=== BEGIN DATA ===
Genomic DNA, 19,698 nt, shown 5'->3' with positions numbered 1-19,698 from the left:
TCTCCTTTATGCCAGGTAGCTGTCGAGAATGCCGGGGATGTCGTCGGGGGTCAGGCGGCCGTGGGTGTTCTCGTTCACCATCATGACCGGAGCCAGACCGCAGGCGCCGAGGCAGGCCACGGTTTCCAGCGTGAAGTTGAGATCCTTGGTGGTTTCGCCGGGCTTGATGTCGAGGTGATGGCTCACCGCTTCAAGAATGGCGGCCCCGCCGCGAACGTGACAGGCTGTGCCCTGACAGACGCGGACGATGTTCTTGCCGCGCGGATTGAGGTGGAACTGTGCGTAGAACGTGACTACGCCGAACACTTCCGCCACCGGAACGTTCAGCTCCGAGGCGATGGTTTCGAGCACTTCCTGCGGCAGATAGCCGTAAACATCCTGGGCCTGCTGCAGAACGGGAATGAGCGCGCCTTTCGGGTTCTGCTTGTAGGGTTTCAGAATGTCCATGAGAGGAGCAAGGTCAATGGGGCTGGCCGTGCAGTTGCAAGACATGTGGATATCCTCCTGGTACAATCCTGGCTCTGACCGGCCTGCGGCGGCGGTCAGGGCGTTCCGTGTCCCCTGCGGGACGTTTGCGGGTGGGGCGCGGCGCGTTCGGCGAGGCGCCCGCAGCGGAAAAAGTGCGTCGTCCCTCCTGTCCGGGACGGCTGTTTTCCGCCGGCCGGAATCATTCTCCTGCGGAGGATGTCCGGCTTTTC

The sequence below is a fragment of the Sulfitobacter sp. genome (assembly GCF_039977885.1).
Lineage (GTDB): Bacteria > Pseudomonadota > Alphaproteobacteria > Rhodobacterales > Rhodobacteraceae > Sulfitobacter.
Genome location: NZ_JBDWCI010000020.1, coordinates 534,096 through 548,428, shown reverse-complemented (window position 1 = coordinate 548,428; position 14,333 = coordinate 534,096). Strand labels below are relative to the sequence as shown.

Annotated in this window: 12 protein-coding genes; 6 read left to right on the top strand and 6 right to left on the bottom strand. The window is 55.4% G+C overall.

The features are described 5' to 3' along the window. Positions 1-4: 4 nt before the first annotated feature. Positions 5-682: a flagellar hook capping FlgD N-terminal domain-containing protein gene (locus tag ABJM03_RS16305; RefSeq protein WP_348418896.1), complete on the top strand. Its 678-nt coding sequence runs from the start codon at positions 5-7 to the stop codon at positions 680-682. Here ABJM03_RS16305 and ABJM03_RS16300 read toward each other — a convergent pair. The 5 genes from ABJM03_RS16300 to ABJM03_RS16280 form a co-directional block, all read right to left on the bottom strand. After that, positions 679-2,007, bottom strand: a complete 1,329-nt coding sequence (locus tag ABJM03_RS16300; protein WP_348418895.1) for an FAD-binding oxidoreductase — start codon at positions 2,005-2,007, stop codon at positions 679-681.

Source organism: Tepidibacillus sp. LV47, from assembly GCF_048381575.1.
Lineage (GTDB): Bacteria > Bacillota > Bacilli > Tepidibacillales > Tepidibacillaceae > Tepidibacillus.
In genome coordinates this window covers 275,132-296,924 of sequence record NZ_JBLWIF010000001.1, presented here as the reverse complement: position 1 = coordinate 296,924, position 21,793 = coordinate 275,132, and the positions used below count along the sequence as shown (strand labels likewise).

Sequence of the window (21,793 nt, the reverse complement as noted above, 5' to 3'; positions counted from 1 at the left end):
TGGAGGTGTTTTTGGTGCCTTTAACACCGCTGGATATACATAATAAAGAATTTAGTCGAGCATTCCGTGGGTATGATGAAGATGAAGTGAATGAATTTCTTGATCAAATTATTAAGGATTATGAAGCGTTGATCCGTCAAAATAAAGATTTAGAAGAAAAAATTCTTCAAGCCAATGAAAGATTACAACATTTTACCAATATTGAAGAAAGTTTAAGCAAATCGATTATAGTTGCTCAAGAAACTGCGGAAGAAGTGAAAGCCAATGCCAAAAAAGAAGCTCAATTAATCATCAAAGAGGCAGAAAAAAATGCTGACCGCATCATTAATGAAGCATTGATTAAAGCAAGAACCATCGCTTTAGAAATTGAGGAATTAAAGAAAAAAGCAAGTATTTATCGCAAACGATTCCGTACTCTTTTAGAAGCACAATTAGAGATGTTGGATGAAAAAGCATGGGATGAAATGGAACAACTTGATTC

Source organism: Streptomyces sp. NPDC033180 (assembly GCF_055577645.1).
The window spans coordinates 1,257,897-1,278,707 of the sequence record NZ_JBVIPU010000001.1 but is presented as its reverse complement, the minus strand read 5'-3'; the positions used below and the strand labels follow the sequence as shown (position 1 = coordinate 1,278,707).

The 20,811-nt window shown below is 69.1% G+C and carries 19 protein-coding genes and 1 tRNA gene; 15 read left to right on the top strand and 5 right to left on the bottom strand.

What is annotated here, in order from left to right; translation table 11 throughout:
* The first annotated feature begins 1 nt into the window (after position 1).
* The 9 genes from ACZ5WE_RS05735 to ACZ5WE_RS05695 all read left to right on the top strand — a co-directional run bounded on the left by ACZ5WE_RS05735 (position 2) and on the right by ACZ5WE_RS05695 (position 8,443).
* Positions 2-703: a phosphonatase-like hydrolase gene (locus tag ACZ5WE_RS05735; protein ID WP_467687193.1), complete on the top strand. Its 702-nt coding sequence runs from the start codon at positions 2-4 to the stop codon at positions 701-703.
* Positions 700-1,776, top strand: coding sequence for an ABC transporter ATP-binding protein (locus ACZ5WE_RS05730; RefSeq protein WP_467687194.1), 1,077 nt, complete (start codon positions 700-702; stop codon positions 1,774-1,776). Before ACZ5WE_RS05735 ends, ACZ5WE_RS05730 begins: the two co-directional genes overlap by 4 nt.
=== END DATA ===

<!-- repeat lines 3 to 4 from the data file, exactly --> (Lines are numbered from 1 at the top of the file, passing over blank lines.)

The sequence below is a fragment of the Sulfitobacter sp. genome (assembly GCF_039977885.1).
Lineage (GTDB): Bacteria > Pseudomonadota > Alphaproteobacteria > Rhodobacterales > Rhodobacteraceae > Sulfitobacter.